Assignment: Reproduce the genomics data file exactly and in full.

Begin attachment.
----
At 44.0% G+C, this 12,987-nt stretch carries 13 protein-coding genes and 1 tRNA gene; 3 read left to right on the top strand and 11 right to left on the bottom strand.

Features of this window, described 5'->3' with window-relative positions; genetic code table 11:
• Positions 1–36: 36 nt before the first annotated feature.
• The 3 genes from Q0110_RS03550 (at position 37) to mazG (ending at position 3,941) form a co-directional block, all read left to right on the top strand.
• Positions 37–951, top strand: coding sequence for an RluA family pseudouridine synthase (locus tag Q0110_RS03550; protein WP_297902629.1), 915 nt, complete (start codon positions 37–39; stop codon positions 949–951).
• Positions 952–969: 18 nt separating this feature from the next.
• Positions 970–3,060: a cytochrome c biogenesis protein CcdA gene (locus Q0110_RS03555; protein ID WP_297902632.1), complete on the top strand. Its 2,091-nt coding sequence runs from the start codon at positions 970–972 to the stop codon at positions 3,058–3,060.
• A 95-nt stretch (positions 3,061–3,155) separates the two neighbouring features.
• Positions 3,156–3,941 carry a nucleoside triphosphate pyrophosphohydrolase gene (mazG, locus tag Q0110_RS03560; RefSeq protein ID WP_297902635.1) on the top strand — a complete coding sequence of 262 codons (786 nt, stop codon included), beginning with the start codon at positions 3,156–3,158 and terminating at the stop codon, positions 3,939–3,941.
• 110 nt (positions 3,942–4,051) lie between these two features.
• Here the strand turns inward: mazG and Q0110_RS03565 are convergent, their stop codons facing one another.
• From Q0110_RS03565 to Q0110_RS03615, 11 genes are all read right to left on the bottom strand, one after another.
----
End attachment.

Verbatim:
At 44.0% G+C, this 12,987-nt stretch carries 13 protein-coding genes and 1 tRNA gene; 3 read left to right on the top strand and 11 right to left on the bottom strand.

Features of this window, described 5'->3' with window-relative positions; genetic code table 11:
• Positions 1–36: 36 nt before the first annotated feature.
• The 3 genes from Q0110_RS03550 (at position 37) to mazG (ending at position 3,941) form a co-directional block, all read left to right on the top strand.
• Positions 37–951, top strand: coding sequence for an RluA family pseudouridine synthase (locus tag Q0110_RS03550; protein WP_297902629.1), 915 nt, complete (start codon positions 37–39; stop codon positions 949–951).
• Positions 952–969: 18 nt separating this feature from the next.
• Positions 970–3,060: a cytochrome c biogenesis protein CcdA gene (locus Q0110_RS03555; protein ID WP_297902632.1), complete on the top strand. Its 2,091-nt coding sequence runs from the start codon at positions 970–972 to the stop codon at positions 3,058–3,060.
• A 95-nt stretch (positions 3,061–3,155) separates the two neighbouring features.
• Positions 3,156–3,941 carry a nucleoside triphosphate pyrophosphohydrolase gene (mazG, locus tag Q0110_RS03560; RefSeq protein ID WP_297902635.1) on the top strand — a complete coding sequence of 262 codons (786 nt, stop codon included), beginning with the start codon at positions 3,156–3,158 and terminating at the stop codon, positions 3,939–3,941.
• 110 nt (positions 3,942–4,051) lie between these two features.
• Here the strand turns inward: mazG and Q0110_RS03565 are convergent, their stop codons facing one another.
• From Q0110_RS03565 to Q0110_RS03615, 11 genes are all read right to left on the bottom strand, one after another.